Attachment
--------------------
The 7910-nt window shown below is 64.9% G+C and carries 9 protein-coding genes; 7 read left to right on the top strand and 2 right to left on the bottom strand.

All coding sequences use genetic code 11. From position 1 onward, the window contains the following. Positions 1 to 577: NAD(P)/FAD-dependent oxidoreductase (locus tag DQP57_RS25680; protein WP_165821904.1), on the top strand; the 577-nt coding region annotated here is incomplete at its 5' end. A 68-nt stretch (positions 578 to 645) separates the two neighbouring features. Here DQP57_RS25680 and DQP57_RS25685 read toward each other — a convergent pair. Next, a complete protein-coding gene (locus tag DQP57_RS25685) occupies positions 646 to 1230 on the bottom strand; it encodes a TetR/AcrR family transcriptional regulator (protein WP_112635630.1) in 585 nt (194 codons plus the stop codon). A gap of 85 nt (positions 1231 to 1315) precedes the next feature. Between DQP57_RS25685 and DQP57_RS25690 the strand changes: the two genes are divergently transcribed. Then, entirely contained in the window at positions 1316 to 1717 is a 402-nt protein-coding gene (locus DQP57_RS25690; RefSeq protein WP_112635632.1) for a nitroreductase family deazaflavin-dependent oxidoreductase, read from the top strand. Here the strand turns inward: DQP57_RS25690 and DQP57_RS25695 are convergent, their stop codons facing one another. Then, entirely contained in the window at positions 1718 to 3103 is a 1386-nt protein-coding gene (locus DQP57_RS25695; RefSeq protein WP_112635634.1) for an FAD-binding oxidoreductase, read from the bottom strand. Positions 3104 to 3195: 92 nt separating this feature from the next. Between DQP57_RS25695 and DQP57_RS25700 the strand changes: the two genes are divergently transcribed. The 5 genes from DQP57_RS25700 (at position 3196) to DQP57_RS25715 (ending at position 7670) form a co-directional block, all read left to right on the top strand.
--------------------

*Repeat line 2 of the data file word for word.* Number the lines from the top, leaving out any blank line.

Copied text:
All coding sequences use genetic code 11. From position 1 onward, the window contains the following. Positions 1 to 577: NAD(P)/FAD-dependent oxidoreductase (locus tag DQP57_RS25680; protein WP_165821904.1), on the top strand; the 577-nt coding region annotated here is incomplete at its 5' end. A 68-nt stretch (positions 578 to 645) separates the two neighbouring features. Here DQP57_RS25680 and DQP57_RS25685 read toward each other — a convergent pair. Next, a complete protein-coding gene (locus tag DQP57_RS25685) occupies positions 646 to 1230 on the bottom strand; it encodes a TetR/AcrR family transcriptional regulator (protein WP_112635630.1) in 585 nt (194 codons plus the stop codon). A gap of 85 nt (positions 1231 to 1315) precedes the next feature. Between DQP57_RS25685 and DQP57_RS25690 the strand changes: the two genes are divergently transcribed. Then, entirely contained in the window at positions 1316 to 1717 is a 402-nt protein-coding gene (locus DQP57_RS25690; RefSeq protein WP_112635632.1) for a nitroreductase family deazaflavin-dependent oxidoreductase, read from the top strand. Here the strand turns inward: DQP57_RS25690 and DQP57_RS25695 are convergent, their stop codons facing one another. Then, entirely contained in the window at positions 1718 to 3103 is a 1386-nt protein-coding gene (locus DQP57_RS25695; RefSeq protein WP_112635634.1) for an FAD-binding oxidoreductase, read from the bottom strand. Positions 3104 to 3195: 92 nt separating this feature from the next. Between DQP57_RS25695 and DQP57_RS25700 the strand changes: the two genes are divergently transcribed. The 5 genes from DQP57_RS25700 (at position 3196) to DQP57_RS25715 (ending at position 7670) form a co-directional block, all read left to right on the top strand.